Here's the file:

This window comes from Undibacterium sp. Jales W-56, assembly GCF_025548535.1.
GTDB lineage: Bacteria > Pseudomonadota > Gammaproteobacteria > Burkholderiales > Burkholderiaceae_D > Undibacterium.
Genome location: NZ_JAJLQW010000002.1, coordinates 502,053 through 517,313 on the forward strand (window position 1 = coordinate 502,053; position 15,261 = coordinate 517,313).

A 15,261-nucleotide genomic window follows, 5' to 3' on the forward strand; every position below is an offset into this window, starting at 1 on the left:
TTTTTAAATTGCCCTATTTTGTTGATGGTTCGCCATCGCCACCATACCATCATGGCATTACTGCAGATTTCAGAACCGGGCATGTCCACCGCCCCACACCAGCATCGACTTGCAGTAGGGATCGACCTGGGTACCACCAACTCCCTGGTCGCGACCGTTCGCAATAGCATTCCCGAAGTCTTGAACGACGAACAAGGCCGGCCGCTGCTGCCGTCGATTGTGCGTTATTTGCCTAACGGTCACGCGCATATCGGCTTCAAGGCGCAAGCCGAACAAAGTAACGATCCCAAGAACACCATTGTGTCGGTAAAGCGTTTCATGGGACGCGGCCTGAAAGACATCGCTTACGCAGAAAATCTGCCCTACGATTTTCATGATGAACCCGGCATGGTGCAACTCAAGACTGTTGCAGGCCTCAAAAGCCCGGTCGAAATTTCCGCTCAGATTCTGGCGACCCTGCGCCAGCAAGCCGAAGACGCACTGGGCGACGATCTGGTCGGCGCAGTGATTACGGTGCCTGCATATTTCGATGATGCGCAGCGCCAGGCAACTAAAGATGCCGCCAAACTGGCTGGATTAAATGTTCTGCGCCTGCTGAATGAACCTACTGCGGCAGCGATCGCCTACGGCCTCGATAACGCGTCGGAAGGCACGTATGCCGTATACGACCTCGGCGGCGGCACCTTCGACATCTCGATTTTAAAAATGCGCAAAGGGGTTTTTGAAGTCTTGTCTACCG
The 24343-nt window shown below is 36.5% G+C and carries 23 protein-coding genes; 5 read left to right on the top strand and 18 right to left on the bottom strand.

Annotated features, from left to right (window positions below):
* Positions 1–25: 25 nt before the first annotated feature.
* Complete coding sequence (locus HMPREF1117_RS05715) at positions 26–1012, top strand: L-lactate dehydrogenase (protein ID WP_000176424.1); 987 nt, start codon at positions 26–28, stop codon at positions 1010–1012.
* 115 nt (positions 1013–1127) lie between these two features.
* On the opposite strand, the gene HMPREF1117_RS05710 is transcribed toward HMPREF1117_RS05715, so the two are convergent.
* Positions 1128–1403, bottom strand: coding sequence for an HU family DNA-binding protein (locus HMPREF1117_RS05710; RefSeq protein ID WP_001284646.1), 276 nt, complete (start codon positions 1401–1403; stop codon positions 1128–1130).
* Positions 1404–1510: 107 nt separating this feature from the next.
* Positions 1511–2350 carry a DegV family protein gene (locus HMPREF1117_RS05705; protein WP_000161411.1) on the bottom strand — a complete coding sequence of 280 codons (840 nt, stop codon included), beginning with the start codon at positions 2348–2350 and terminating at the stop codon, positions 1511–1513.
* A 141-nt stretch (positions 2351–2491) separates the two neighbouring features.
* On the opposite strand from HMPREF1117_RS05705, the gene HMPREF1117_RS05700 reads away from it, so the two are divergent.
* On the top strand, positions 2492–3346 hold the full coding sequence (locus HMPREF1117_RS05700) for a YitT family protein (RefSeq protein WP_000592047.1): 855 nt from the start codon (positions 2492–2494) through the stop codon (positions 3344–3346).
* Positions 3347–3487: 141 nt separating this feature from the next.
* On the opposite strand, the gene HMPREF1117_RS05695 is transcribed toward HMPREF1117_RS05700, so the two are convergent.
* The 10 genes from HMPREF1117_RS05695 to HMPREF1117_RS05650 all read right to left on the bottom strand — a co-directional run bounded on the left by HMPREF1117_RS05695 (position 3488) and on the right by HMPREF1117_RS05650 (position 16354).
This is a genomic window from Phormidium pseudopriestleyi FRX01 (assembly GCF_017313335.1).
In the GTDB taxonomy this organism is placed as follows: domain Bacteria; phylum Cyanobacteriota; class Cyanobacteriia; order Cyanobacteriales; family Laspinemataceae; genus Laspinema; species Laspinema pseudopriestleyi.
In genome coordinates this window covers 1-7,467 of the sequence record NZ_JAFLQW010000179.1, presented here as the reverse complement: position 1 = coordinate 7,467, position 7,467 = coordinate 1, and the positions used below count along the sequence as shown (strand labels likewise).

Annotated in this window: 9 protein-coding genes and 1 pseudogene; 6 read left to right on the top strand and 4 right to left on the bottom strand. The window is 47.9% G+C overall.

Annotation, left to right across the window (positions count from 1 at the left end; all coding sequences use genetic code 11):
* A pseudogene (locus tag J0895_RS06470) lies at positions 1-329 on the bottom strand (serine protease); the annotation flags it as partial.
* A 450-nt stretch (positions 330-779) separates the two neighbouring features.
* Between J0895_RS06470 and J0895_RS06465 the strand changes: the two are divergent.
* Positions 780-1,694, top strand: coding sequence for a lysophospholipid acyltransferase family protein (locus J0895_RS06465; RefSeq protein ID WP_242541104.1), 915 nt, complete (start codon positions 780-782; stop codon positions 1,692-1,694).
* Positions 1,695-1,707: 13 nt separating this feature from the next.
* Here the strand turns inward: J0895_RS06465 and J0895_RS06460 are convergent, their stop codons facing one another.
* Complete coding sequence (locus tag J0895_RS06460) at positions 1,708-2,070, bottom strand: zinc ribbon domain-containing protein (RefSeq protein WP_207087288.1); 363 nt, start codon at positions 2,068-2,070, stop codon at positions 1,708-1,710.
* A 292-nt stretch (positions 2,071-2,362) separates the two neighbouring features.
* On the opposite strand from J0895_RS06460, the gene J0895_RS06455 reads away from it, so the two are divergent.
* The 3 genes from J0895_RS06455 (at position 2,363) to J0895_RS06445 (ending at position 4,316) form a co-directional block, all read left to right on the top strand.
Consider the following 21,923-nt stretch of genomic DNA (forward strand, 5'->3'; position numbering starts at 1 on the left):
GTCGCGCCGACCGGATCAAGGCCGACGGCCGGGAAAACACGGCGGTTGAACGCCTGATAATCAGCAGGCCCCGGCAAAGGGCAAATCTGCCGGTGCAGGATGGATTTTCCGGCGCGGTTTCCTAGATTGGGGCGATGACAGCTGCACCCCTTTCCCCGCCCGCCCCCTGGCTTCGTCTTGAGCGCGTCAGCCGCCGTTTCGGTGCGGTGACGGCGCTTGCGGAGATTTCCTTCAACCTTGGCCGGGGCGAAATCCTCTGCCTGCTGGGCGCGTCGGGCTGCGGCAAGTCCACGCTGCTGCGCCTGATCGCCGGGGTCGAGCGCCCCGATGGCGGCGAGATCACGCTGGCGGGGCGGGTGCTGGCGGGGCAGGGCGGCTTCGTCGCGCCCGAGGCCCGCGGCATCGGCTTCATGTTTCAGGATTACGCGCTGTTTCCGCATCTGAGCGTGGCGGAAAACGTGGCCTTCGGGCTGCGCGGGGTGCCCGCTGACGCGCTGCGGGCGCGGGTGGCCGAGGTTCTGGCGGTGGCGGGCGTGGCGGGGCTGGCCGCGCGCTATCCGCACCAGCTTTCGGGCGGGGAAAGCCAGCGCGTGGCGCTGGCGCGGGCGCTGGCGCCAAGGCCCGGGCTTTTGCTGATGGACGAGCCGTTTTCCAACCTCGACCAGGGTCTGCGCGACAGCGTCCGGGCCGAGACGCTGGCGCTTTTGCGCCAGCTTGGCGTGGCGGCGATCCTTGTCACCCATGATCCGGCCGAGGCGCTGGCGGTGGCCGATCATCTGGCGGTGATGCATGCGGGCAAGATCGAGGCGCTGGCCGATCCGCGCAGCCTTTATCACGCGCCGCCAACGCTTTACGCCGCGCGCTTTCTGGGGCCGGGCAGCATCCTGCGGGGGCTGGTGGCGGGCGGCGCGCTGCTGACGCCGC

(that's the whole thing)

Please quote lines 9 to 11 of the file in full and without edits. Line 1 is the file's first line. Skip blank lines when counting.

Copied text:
* Complete coding sequence (locus HMPREF1117_RS05715) at positions 26–1012, top strand: L-lactate dehydrogenase (protein ID WP_000176424.1); 987 nt, start codon at positions 26–28, stop codon at positions 1010–1012.
* 115 nt (positions 1013–1127) lie between these two features.
* On the opposite strand, the gene HMPREF1117_RS05710 is transcribed toward HMPREF1117_RS05715, so the two are convergent.